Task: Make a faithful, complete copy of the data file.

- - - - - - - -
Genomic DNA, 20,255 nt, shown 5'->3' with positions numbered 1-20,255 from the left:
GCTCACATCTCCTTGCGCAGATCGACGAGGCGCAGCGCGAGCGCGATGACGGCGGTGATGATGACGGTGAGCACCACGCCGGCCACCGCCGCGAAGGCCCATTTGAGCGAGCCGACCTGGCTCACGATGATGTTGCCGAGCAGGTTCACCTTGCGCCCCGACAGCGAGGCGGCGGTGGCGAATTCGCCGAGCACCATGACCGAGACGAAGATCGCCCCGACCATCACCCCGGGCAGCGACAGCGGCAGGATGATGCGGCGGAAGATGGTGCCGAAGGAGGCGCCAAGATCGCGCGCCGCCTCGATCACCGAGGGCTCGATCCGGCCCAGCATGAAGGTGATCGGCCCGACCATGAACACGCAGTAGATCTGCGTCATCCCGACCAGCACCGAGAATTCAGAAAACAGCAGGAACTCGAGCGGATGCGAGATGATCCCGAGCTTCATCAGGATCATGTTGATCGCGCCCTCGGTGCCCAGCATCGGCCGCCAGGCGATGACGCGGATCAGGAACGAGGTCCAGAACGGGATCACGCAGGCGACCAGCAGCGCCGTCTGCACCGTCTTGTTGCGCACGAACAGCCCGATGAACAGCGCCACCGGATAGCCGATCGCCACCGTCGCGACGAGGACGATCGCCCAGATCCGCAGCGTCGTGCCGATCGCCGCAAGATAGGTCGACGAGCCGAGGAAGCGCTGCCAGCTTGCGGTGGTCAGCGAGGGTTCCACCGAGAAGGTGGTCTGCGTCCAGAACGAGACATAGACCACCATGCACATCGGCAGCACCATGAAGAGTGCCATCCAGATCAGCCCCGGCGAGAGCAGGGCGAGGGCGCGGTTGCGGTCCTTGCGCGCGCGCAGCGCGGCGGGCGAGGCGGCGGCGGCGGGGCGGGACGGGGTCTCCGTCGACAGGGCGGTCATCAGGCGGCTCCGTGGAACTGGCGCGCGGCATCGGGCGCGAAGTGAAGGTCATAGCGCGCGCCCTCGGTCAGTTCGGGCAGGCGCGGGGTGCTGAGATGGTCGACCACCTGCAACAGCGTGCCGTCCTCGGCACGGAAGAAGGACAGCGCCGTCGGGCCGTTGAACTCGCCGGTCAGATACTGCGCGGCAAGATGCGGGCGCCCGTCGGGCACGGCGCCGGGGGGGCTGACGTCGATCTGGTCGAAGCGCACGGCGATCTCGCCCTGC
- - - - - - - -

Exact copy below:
Genomic DNA, 20,255 nt, shown 5'->3' with positions numbered 1-20,255 from the left:
GCTCACATCTCCTTGCGCAGATCGACGAGGCGCAGCGCGAGCGCGATGACGGCGGTGATGATGACGGTGAGCACCACGCCGGCCACCGCCGCGAAGGCCCATTTGAGCGAGCCGACCTGGCTCACGATGATGTTGCCGAGCAGGTTCACCTTGCGCCCCGACAGCGAGGCGGCGGTGGCGAATTCGCCGAGCACCATGACCGAGACGAAGATCGCCCCGACCATCACCCCGGGCAGCGACAGCGGCAGGATGATGCGGCGGAAGATGGTGCCGAAGGAGGCGCCAAGATCGCGCGCCGCCTCGATCACCGAGGGCTCGATCCGGCCCAGCATGAAGGTGATCGGCCCGACCATGAACACGCAGTAGATCTGCGTCATCCCGACCAGCACCGAGAATTCAGAAAACAGCAGGAACTCGAGCGGATGCGAGATGATCCCGAGCTTCATCAGGATCATGTTGATCGCGCCCTCGGTGCCCAGCATCGGCCGCCAGGCGATGACGCGGATCAGGAACGAGGTCCAGAACGGGATCACGCAGGCGACCAGCAGCGCCGTCTGCACCGTCTTGTTGCGCACGAACAGCCCGATGAACAGCGCCACCGGATAGCCGATCGCCACCGTCGCGACGAGGACGATCGCCCAGATCCGCAGCGTCGTGCCGATCGCCGCAAGATAGGTCGACGAGCCGAGGAAGCGCTGCCAGCTTGCGGTGGTCAGCGAGGGTTCCACCGAGAAGGTGGTCTGCGTCCAGAACGAGACATAGACCACCATGCACATCGGCAGCACCATGAAGAGTGCCATCCAGATCAGCCCCGGCGAGAGCAGGGCGAGGGCGCGGTTGCGGTCCTTGCGCGCGCGCAGCGCGGCGGGCGAGGCGGCGGCGGCGGGGCGGGACGGGGTCTCCGTCGACAGGGCGGTCATCAGGCGGCTCCGTGGAACTGGCGCGCGGCATCGGGCGCGAAGTGAAGGTCATAGCGCGCGCCCTCGGTCAGTTCGGGCAGGCGCGGGGTGCTGAGATGGTCGACCACCTGCAACAGCGTGCCGTCCTCGGCACGGAAGAAGGACAGCGCCGTCGGGCCGTTGAACTCGCCGGTCAGATACTGCGCGGCAAGATGCGGGCGCCCGTCGGGCACGGCGCCGGGGGGGCTGACGTCGATCTGGTCGAAGCGCACGGCGATCTCGCCCTGC